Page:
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Pa. GOP endorses Carluccio for state Supreme Court
On Saturday, the state Republican Party voted to endorse Montgomery County Common Pleas Court President Judge Carolyn Carluccio for an open seat on the state Supreme Court. In the endorsement vote, Carluccio bested two fellow Republicans: Philly Common Pleas Court Judge Paula Patrick and Commonwealth Court Judge Patricia McCullough. Last week, the Democratic Party endorsed Superior Court Judge Dan McCaffery for the open seat on the high court.
Op-Ed: GOP must learn to play the long game
Our president and CEO, Matt Brouillette, explains in RealClear Pennsylvania how Democrats began well over a decade ago to deploy the strategy that led to their retaking the Pa. House in 2022. He writes, “While focusing on the next election may bring the excitement of immediacy, delivering long-lasting free-market, rule-of-law victories requires a long-term approach.”
Pa. GOP sticks with current leader despite losses
Over the weekend at its winter meeting, the Pa. GOP made no concrete move to change its leadership, despite lots of finger-pointing at current chair Lawrence Tabas following November’s election losses. Tabas, leading up to the meeting, responded to the criticism by saying, “It’s the nature of this position. It’s the nature of politics, of life. Not everyone agrees with everything. It was a disappointing loss last year in Pennsylvania, but also for the Republican Party nationally. I’ve been called to lead. … I’m gonna keep on going.”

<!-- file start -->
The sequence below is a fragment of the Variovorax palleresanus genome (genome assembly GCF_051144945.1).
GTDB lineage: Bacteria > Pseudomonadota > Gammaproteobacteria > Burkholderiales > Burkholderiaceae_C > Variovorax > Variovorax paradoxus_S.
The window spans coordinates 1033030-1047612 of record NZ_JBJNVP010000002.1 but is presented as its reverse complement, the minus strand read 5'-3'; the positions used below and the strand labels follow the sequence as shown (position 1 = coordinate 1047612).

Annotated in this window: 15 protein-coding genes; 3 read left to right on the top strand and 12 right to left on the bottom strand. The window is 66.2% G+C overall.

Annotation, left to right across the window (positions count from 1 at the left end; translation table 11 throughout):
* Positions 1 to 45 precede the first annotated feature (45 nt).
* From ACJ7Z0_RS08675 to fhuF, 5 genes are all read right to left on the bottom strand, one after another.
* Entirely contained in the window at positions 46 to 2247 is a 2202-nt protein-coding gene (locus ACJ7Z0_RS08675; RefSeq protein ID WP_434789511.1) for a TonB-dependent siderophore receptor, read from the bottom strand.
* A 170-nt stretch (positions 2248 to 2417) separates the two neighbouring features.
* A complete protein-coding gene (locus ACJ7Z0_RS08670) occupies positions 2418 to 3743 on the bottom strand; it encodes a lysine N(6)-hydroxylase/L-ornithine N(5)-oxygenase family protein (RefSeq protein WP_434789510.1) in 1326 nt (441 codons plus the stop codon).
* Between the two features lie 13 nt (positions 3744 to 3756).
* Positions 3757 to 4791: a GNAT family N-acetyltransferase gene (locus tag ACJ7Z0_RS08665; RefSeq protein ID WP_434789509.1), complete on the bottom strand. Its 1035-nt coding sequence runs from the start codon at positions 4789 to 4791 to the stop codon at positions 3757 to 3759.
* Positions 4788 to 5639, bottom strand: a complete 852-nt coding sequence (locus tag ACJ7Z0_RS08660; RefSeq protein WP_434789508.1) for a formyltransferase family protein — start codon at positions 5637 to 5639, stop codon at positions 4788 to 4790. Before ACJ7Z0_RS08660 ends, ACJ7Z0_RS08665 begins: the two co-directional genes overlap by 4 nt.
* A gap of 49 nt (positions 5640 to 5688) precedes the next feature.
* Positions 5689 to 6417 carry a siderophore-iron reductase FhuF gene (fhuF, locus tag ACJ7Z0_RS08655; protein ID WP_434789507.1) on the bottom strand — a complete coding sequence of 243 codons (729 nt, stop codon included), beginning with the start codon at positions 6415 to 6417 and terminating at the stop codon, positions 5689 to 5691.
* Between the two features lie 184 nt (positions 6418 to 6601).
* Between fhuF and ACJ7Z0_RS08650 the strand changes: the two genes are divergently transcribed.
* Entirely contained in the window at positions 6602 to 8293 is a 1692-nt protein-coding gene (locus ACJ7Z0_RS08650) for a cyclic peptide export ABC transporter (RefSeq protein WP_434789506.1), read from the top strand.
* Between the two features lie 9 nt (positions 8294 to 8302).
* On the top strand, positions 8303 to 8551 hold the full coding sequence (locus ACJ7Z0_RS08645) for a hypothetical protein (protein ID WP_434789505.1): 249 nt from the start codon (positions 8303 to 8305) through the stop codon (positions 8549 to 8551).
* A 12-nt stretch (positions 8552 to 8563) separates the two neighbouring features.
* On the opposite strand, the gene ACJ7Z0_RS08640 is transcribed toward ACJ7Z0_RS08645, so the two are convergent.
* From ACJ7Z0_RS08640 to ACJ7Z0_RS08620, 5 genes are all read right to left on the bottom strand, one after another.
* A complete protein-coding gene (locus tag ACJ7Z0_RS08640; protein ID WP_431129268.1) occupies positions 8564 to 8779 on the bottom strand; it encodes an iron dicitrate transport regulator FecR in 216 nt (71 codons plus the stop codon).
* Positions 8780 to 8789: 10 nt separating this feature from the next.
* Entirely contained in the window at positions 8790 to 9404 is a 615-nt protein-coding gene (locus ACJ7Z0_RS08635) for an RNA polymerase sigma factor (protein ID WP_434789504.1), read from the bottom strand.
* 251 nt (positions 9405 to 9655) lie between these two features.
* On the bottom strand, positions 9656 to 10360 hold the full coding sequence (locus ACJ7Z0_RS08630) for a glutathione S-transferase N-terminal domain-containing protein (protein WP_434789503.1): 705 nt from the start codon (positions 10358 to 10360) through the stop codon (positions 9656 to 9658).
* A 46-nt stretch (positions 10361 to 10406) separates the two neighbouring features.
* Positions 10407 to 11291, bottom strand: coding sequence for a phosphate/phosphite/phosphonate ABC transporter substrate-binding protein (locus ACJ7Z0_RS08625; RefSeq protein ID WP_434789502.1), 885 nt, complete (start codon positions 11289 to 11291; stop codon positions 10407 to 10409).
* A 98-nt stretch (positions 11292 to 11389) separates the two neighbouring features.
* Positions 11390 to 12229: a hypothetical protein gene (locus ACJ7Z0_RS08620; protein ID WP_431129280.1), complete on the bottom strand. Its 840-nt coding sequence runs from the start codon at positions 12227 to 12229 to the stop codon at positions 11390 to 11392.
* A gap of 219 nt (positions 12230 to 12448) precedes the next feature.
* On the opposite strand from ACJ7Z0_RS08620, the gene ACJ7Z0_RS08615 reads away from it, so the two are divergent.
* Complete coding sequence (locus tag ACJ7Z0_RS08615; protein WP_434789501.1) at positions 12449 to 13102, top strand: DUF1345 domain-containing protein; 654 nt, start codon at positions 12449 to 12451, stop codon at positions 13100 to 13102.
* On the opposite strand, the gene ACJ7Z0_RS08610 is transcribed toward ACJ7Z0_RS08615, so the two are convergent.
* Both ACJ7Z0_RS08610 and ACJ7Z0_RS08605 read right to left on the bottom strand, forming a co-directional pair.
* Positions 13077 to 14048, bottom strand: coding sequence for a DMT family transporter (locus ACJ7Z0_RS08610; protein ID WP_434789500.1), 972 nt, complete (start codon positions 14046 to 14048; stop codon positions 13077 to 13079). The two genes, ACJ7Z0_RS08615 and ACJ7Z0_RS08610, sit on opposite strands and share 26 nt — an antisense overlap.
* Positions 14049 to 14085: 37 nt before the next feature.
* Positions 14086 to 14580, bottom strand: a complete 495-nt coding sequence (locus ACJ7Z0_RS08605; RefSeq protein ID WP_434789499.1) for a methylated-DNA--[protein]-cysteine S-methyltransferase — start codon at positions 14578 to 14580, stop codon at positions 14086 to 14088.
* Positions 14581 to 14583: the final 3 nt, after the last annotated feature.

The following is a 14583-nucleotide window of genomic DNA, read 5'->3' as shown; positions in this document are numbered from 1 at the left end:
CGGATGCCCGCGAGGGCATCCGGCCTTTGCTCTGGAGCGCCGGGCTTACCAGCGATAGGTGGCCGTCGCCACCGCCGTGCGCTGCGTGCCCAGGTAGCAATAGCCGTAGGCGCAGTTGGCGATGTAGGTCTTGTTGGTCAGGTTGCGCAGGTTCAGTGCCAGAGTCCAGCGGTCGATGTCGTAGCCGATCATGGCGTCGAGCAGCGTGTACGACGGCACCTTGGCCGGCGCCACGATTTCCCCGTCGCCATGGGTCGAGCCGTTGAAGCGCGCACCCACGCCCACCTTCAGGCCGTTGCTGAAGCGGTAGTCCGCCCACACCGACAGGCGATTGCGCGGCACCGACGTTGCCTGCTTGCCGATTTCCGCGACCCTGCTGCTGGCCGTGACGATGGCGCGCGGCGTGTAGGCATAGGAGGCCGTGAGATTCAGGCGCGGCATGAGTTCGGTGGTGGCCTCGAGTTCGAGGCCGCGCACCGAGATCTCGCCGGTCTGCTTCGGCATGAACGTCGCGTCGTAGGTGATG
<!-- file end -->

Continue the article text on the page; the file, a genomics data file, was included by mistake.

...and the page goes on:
Special elections happening tomorrow
Spotlight PA reports that three special state House elections happening tomorrow will likely decide partisan control of that chamber. The seats, all in Allegheny County, lean significantly Democrat. Should Dems win all three as expected, they will hold a 102-101 majority over Republicans.
Op-Ed: ‘Where is the Latino vote headed in Pa.?’
Lebanon Valley College History Professor John Hinshaw analyzes Latino turnout and partisan lean in Pennsylvania. He writes that in the commonwealth, “Latinos should be an increasingly important part of the political calculus. They remain Pennsylvania’s fastest-growing demographic and make up 6% of the voting population.”